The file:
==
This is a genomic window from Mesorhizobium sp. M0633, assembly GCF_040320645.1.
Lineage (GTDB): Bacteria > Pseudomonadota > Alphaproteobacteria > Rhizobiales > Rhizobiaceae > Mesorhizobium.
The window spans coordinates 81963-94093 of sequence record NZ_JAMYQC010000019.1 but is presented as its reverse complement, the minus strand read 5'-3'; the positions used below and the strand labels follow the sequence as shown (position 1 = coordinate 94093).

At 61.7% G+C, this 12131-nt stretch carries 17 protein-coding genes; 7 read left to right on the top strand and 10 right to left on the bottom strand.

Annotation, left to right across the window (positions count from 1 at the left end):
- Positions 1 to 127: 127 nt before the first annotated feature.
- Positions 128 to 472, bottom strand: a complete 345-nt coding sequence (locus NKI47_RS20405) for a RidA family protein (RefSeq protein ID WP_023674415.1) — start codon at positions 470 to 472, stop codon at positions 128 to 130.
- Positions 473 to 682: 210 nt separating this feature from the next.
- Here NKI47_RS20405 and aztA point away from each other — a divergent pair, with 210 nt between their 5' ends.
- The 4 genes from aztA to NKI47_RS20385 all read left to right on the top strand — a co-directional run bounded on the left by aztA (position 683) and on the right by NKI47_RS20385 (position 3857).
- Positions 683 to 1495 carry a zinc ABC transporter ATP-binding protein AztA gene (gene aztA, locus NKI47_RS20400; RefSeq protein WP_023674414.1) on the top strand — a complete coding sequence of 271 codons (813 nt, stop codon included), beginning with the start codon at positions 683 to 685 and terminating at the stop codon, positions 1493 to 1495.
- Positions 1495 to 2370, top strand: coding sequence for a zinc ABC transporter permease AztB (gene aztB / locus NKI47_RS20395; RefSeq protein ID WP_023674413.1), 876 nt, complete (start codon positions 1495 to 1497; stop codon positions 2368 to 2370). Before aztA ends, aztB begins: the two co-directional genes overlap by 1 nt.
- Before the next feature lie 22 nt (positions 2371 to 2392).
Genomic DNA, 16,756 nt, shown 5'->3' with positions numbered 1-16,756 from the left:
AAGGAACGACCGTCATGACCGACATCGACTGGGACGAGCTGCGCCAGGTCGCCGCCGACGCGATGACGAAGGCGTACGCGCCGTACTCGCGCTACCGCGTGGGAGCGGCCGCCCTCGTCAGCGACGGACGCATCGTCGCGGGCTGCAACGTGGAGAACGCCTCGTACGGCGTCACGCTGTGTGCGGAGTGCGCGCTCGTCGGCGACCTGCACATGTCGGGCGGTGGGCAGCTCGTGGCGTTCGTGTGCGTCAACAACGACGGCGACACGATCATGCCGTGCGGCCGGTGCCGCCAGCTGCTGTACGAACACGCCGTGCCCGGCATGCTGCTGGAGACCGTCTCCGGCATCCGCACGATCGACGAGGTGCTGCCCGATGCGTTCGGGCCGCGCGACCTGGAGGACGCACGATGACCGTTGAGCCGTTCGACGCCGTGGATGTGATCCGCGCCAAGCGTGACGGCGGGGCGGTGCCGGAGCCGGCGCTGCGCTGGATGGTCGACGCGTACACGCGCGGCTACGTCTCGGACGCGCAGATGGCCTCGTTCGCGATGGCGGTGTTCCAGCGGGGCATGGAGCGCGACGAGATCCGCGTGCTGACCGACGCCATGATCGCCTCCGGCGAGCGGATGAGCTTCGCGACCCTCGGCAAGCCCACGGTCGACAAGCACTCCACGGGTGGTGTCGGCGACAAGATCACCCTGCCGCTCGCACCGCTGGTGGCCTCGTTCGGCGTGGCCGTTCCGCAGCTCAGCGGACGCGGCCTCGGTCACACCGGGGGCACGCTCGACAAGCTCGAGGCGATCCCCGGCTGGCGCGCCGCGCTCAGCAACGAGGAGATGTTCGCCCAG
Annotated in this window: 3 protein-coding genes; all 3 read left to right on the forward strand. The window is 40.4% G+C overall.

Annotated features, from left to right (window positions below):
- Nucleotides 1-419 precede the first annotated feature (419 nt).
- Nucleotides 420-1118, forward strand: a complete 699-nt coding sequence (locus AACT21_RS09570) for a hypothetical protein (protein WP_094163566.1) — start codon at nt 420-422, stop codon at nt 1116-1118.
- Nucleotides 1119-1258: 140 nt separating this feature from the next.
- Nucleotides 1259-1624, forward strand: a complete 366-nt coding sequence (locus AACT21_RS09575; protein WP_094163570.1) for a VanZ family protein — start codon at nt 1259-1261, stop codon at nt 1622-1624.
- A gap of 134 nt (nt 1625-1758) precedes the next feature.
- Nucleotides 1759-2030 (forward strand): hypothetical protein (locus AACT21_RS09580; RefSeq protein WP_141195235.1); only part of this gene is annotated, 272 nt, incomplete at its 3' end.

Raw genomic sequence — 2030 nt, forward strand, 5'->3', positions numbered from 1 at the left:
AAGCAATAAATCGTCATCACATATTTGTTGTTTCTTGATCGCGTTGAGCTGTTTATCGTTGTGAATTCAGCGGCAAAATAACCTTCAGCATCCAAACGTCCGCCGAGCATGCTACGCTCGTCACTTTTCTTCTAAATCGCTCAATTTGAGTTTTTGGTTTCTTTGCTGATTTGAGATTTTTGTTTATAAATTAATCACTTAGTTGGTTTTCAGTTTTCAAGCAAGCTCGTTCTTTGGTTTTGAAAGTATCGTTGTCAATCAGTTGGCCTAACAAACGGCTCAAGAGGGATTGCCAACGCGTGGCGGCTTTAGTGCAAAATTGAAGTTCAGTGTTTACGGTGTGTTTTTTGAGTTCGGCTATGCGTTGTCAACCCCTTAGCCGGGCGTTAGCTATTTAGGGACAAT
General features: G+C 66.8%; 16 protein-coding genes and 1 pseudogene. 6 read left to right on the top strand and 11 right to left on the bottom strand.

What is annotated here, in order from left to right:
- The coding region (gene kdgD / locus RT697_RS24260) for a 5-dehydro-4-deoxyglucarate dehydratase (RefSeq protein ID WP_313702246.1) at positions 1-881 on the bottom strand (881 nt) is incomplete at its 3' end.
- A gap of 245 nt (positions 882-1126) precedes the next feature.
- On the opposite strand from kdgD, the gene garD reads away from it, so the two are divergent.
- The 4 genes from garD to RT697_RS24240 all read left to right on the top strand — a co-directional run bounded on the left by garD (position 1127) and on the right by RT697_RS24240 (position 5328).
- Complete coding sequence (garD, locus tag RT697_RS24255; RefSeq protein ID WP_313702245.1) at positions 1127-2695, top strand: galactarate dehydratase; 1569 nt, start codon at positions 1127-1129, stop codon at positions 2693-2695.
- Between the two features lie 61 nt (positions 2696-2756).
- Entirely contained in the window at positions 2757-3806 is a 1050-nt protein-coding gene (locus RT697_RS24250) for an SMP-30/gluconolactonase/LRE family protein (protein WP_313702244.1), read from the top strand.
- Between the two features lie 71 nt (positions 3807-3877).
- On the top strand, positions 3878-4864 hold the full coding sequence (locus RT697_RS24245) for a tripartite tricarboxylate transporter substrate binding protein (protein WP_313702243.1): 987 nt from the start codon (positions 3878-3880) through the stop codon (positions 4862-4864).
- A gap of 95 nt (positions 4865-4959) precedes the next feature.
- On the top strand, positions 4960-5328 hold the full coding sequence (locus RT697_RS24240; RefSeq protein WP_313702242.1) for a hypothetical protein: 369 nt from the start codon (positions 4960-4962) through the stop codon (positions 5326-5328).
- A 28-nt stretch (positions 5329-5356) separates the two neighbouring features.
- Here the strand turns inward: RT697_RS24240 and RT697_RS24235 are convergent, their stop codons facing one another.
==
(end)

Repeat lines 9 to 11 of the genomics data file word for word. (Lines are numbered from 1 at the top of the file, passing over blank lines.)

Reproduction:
- Here NKI47_RS20405 and aztA point away from each other — a divergent pair, with 210 nt between their 5' ends.
- The 4 genes from aztA to NKI47_RS20385 all read left to right on the top strand — a co-directional run bounded on the left by aztA (position 683) and on the right by NKI47_RS20385 (position 3857).
- Positions 683 to 1495 carry a zinc ABC transporter ATP-binding protein AztA gene (gene aztA, locus NKI47_RS20400; RefSeq protein WP_023674414.1) on the top strand — a complete coding sequence of 271 codons (813 nt, stop codon included), beginning with the start codon at positions 683 to 685 and terminating at the stop codon, positions 1493 to 1495.